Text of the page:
It is now over a month since the death of George Floyd.
The UK Human Rights Blog and Law Pod are committed to continuing the conversation about racism in the UK prompted by his death and the Black Lives Matter protests.
Michael Paulin has discussed a number of issues in his recent article.
The beginning of this week marked Windrush Day, introduced in June 2018 on the 70th anniversary of the Windrush migration, to celebrate the contribution of the Windrush Generation and their descendants to Britain. In Episode 117, Emma-Louise Fenelon speaks to Martin Forde QC, Independent Adviser to the Windrush Compensation Scheme about racial inequality in the UK, in immigration history and at the Bar. The Counsel magazine front cover interview with Martin Forde QC in their June Issue is available here.
We don’t dispense legal advice from the UKHRB, but I thought this was a very interesting question and the editorial board felt it best to try to answer it in a separate post, so here it is, and many thanks to Henry Tufnell, one of our pupil barristers, soon to become one of our new tenants, for taking up the challenge.
The vigilant gaze of the European Commission will begin to turn away from UK when the post-Brexit transition period ends at the turn of the year. The Commission has used its powers as the ‘guardian of the treaties’ to enforce EU laws relating to nature conservation, waste and air pollution. Its absence will leave a governance gap, and replacement institutions are needed to ensure that environmental laws are enforced.
This article discusses the functions and powers of the ESS in the Bill and then analyses the proposals through the lens of the UN’s Paris Principles (used for assessing the credibility of national human rights institutions).
This week the UK government lowered the COVID-19 alert level from level 4 to level 3, with non-essential shops reopening for business on 15 June. July 4 will be “the next big stage” in the government’s plan; it is expected that pubs and restaurants may reopen then. The 2m social distancing rule is under review, and the government have implied that it may be lifted soon.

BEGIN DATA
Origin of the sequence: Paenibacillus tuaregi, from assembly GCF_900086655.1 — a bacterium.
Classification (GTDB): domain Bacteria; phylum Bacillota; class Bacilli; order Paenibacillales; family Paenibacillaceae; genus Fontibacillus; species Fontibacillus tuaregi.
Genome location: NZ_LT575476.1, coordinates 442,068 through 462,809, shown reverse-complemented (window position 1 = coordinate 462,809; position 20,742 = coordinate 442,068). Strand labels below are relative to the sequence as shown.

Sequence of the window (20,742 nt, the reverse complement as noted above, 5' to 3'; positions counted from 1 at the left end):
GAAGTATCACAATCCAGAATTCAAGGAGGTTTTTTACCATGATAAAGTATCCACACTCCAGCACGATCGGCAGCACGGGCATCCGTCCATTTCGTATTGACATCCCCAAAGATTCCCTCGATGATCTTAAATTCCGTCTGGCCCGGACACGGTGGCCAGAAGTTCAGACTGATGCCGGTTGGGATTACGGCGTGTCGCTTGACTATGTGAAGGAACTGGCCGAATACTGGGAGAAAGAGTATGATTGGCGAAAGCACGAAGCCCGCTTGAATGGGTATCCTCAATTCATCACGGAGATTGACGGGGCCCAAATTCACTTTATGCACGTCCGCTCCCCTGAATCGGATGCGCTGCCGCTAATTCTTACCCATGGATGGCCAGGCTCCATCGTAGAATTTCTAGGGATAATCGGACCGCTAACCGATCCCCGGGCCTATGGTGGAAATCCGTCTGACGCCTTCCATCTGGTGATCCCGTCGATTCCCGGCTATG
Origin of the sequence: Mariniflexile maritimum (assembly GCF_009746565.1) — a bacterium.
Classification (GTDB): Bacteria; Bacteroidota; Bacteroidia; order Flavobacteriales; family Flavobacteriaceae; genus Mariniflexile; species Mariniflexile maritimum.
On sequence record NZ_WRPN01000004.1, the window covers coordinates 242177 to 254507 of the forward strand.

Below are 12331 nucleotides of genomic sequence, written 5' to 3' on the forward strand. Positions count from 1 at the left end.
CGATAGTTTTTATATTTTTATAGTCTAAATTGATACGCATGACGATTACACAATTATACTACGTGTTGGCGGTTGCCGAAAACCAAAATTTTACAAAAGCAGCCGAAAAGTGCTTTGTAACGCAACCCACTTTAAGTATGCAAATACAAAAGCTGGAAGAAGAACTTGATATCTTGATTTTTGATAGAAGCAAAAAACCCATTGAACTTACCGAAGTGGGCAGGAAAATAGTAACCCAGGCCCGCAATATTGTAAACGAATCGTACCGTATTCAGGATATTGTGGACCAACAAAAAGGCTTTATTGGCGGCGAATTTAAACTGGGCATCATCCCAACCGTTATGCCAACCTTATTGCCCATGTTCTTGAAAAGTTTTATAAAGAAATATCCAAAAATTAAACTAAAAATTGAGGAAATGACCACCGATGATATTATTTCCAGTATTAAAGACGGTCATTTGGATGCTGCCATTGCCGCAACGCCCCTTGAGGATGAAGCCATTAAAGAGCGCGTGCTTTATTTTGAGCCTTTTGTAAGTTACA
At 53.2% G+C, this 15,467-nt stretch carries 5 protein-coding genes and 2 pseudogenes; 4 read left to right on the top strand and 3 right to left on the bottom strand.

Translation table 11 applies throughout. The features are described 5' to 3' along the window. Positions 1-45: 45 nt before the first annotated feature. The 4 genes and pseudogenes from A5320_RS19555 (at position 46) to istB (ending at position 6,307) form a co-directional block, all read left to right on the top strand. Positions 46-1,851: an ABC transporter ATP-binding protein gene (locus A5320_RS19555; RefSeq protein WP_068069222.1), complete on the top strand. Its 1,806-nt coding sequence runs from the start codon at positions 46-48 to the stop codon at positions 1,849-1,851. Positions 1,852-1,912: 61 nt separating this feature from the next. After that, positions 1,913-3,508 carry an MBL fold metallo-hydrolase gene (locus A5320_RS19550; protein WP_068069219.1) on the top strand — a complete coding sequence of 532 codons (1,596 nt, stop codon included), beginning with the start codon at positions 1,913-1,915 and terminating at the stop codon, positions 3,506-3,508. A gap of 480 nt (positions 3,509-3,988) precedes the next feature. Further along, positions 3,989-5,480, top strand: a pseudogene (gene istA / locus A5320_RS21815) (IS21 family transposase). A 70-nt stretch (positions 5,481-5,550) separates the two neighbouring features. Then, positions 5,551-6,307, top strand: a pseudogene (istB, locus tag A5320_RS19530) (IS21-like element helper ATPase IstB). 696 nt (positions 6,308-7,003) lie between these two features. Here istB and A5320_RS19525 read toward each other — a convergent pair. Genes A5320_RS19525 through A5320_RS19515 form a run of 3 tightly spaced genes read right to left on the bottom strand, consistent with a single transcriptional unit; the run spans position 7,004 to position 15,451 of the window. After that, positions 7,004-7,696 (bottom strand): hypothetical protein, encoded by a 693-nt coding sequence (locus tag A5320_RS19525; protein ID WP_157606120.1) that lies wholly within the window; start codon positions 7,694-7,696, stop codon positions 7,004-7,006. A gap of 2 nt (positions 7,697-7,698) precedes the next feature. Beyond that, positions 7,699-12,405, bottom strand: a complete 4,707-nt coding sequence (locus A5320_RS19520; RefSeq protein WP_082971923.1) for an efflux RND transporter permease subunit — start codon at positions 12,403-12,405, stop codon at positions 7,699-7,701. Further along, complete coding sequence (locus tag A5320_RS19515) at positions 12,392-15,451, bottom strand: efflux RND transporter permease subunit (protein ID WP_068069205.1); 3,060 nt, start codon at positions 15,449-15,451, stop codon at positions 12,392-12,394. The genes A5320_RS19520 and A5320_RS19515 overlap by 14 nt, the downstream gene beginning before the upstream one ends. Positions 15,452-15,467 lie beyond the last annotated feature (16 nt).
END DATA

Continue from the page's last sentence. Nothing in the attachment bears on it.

Meanwhile, the contact tracing app which had been developed by the ‘healthtech’ body NHSX has been scrapped, owing to severe limitations in detecting contacts from iPhones. The government will now move forward instead with a Bluetooth tracing system developed by Google and Apple, looking to incorporate the successful parts of the NHSX app where possible. Whichever system is eventually deployed will face intense scrutiny. Contact tracing apps worldwide are raising human rights concerns, as has been explained by Amnesty International and other organisations.
Black Lives Matter protests continued this week across the cities of the UK, with protesters calling for the removal of statues of figures from UK history associated with the colonial past of the British Empire, such as that of Winston Churchill in Parliament Square. Protesters have also called for the removal of Boris Johnson’s Director of Policy, Munira Mirza. Mirza is a long-standing opponent of the ‘anti-racism’ movement which has gained significant ground during the last few weeks, having been a critic of Blairite ‘multiculturalism’ and the 2017 Lammy Review of BAME groups in the justice system, and having played down allegations of institutional racism such as those raised by the Windrush scandal. She has been asked by the Prime Minister to head a new commission on racial inequalities.